Mitochondria and Immunity

Posted on May 15, 2019 at 4:00 PM

Your immune system is in a constant state of surveillance and fighting germs. From the germs on the door handle, on the TV remote or cell phone, and the passerby who sneezed on you, there is an ongoing challenge. Some Genetic Eve’s manage to ward off germs, whereas other Haplogroups become ill. How well we nourish our body on a daily basis makes a huge difference for the energetic demands and actions of the immune system. Immune system energetics relies on a number of things - including the ATP producers, or mitochondria, of cells. Mitochondria are now known to perform multiple duties for the immune system and are considered to be at the forefront of defense. Cross talk with the body’s microbiome also links immune function, mitochondria, haplogroups and health. If our mitochondria are healthy and fortified, then our immune defense system is able to engage. However, if you are prone to frequent infections, struggle with energy production, are cold intolerant, or are aging faster than you should, then consider working on supporting your mitochondria. Certain Haplogroups have been shown to have increased susceptibility to particular Viruses and Bacteria. Population studies prove this relationship.

Genetic Eve can help assist you in understanding your Haplogroup and it’s associated risks and providing ideas on protection. Your Family Tree reveals information about your ancestor’s DNA, In particular, your maternal genetics gathered through genetic testing provides valuable information about your mitochondria.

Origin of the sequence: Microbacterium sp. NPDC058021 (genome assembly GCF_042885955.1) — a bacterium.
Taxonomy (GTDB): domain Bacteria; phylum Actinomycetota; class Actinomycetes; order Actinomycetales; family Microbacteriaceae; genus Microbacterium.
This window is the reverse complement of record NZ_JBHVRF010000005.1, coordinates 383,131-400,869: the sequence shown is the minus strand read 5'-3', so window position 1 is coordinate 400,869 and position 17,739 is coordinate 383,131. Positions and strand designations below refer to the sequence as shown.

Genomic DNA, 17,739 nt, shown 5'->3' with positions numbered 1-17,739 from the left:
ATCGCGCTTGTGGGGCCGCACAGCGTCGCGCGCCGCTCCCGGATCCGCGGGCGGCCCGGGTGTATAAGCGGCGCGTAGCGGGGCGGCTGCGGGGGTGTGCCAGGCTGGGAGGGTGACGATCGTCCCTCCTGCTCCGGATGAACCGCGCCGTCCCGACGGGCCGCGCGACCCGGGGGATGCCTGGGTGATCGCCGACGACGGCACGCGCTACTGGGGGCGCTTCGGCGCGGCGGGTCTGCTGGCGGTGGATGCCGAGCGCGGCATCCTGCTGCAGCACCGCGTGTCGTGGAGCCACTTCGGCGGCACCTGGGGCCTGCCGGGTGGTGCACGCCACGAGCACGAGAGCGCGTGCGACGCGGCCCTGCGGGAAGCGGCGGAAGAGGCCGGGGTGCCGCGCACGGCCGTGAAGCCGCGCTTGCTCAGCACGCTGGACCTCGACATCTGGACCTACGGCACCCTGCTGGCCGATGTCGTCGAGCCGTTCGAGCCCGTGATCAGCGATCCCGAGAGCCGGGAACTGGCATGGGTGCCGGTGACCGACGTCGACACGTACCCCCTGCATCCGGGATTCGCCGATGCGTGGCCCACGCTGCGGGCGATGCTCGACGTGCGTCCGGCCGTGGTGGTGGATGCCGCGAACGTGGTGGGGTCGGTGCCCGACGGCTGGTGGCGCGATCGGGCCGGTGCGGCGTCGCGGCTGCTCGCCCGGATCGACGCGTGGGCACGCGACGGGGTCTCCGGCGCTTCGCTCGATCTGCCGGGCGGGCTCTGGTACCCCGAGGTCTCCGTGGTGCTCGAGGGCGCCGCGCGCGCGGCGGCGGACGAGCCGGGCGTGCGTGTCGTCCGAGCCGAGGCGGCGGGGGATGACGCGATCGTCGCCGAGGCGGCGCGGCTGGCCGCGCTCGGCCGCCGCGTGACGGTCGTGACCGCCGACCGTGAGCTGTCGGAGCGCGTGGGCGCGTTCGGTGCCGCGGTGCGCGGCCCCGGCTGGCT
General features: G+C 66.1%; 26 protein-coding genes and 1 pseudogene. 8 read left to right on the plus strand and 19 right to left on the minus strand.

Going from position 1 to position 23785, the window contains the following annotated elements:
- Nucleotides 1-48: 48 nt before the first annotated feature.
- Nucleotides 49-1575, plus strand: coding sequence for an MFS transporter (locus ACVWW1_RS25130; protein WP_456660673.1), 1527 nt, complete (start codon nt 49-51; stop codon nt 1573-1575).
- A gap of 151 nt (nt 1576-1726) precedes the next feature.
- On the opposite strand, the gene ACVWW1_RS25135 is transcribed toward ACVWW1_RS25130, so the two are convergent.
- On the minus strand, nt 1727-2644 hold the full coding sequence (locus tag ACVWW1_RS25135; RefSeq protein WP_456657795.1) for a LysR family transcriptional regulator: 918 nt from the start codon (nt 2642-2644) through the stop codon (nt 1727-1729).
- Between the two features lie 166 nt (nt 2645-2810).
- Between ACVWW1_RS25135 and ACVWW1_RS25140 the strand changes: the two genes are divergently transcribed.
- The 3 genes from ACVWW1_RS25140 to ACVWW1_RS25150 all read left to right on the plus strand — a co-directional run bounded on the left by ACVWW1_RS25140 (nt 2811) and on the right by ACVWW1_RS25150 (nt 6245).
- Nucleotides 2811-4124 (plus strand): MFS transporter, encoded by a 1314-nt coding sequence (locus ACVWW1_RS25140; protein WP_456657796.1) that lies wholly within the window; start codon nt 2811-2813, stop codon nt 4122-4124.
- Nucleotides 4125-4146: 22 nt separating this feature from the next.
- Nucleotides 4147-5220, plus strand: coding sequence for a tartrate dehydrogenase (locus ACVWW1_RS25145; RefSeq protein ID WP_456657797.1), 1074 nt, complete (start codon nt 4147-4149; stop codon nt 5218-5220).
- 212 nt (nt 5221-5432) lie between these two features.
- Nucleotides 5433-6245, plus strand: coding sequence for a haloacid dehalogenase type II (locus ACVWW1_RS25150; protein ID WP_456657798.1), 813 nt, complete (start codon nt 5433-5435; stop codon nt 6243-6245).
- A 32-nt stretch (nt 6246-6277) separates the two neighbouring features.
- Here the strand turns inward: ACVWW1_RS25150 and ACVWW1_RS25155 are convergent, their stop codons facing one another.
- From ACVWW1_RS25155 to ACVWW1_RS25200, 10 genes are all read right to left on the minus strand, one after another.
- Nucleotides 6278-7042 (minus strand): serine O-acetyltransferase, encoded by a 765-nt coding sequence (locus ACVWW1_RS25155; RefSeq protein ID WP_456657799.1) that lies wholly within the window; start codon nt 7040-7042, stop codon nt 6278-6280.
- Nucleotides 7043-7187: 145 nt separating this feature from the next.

For the Scientist: Mitochondria are among the first lines of defense affecting both innate and adaptive immunity. Innate immunity refers to general or non-specific defense mechanisms that occur immediately or within a few hours after a pathogen appears in the body. An immune response can be induced by antigens, which are proteins found on the surfaces of pathogens, such as bacteria, viruses, yeast, and parasites. The innate immune system works to fight off pathogens before they become a bigger problem, i.e. infection. Innate immune cells include white blood cells, natural killer cells, and macrophages.

Adaptive immunity occurs slowly over the course of days and involves T cells, B cells and other antigen-presenting cells. This is the part of the immune system that learns, recognizes, and remembers past exposure to antigens. It creates immunological memory. Mitochondrial signals are required for T cell activation and the formation of immune memory. Mitochondrial innate and adaptive immune activities involve Krebs cycle intermediates, such as succinate, fumarate, and citrate, which promote cellular energy production.

Mitochondria orchestrate responses to antigens within cells via the innate immune system. This promotes antiviral, antibacterial, and antifungal activities, which activate additional immune cells, such as macrophages and natural killer cells. Macrophages are a type of white blood cell that phagocytose cellular debris, as well as foreign and cancer cells.

Pathogens can cause damage to the mitochondrial membranes and internal mitochondrial structure, leading to loss of mitochondrial function and increased reactive oxygen species (ROS), resulting in oxidative stress. During acute infection, mitochondria are gravely injured and undergo apoptosis, or cell death, leading to compromised cellular respiration. This is one of the reasons for the crushing fatigue during infection or even the low-grade malaise that lingers afterwards. Removal of damaged mitochondria promotes recovery, and the body is able to make new mitochondria to replace them.